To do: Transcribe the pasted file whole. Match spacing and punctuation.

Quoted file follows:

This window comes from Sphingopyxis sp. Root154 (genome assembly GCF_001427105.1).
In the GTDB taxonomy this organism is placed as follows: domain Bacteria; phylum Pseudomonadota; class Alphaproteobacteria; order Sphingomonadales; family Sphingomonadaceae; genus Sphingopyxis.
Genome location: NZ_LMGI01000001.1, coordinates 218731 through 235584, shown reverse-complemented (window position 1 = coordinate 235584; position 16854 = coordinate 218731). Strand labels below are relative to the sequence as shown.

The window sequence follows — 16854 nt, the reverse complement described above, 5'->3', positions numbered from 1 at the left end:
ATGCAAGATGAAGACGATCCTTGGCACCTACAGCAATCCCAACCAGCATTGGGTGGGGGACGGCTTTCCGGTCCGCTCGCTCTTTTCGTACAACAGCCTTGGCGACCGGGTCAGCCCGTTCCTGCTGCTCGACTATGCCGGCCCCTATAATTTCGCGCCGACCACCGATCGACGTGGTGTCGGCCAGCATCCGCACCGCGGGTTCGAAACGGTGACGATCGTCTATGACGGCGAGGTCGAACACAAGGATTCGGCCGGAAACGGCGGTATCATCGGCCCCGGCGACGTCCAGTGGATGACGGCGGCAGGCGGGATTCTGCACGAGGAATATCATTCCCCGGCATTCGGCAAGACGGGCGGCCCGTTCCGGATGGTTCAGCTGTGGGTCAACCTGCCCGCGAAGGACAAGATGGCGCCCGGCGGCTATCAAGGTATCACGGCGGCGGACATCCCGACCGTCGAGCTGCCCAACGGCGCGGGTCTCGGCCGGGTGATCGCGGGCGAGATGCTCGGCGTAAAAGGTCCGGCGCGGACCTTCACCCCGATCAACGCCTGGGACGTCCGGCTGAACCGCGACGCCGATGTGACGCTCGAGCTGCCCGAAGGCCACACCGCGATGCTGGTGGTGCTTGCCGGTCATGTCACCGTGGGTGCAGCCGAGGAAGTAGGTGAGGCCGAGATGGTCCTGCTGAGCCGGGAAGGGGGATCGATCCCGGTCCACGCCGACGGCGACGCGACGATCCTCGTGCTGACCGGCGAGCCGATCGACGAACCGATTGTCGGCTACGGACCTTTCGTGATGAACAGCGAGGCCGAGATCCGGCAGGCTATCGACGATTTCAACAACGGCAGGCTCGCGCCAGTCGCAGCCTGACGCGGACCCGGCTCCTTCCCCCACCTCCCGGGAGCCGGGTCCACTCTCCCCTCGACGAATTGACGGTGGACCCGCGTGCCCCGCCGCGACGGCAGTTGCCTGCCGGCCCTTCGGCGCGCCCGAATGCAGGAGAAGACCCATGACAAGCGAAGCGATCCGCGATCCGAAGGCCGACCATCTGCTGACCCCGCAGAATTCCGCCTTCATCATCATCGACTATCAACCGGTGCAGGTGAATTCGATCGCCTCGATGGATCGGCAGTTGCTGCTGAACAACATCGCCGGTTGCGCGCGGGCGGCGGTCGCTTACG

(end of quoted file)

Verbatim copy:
This window comes from Sphingopyxis sp. Root154 (genome assembly GCF_001427105.1).
In the GTDB taxonomy this organism is placed as follows: domain Bacteria; phylum Pseudomonadota; class Alphaproteobacteria; order Sphingomonadales; family Sphingomonadaceae; genus Sphingopyxis.
Genome location: NZ_LMGI01000001.1, coordinates 218731 through 235584, shown reverse-complemented (window position 1 = coordinate 235584; position 16854 = coordinate 218731). Strand labels below are relative to the sequence as shown.

The window sequence follows — 16854 nt, the reverse complement described above, 5'->3', positions numbered from 1 at the left end:
ATGCAAGATGAAGACGATCCTTGGCACCTACAGCAATCCCAACCAGCATTGGGTGGGGGACGGCTTTCCGGTCCGCTCGCTCTTTTCGTACAACAGCCTTGGCGACCGGGTCAGCCCGTTCCTGCTGCTCGACTATGCCGGCCCCTATAATTTCGCGCCGACCACCGATCGACGTGGTGTCGGCCAGCATCCGCACCGCGGGTTCGAAACGGTGACGATCGTCTATGACGGCGAGGTCGAACACAAGGATTCGGCCGGAAACGGCGGTATCATCGGCCCCGGCGACGTCCAGTGGATGACGGCGGCAGGCGGGATTCTGCACGAGGAATATCATTCCCCGGCATTCGGCAAGACGGGCGGCCCGTTCCGGATGGTTCAGCTGTGGGTCAACCTGCCCGCGAAGGACAAGATGGCGCCCGGCGGCTATCAAGGTATCACGGCGGCGGACATCCCGACCGTCGAGCTGCCCAACGGCGCGGGTCTCGGCCGGGTGATCGCGGGCGAGATGCTCGGCGTAAAAGGTCCGGCGCGGACCTTCACCCCGATCAACGCCTGGGACGTCCGGCTGAACCGCGACGCCGATGTGACGCTCGAGCTGCCCGAAGGCCACACCGCGATGCTGGTGGTGCTTGCCGGTCATGTCACCGTGGGTGCAGCCGAGGAAGTAGGTGAGGCCGAGATGGTCCTGCTGAGCCGGGAAGGGGGATCGATCCCGGTCCACGCCGACGGCGACGCGACGATCCTCGTGCTGACCGGCGAGCCGATCGACGAACCGATTGTCGGCTACGGACCTTTCGTGATGAACAGCGAGGCCGAGATCCGGCAGGCTATCGACGATTTCAACAACGGCAGGCTCGCGCCAGTCGCAGCCTGACGCGGACCCGGCTCCTTCCCCCACCTCCCGGGAGCCGGGTCCACTCTCCCCTCGACGAATTGACGGTGGACCCGCGTGCCCCGCCGCGACGGCAGTTGCCTGCCGGCCCTTCGGCGCGCCCGAATGCAGGAGAAGACCCATGACAAGCGAAGCGATCCGCGATCCGAAGGCCGACCATCTGCTGACCCCGCAGAATTCCGCCTTCATCATCATCGACTATCAACCGGTGCAGGTGAATTCGATCGCCTCGATGGATCGGCAGTTGCTGCTGAACAACATCGCCGGTTGCGCGCGGGCGGCGGTCGCTTACG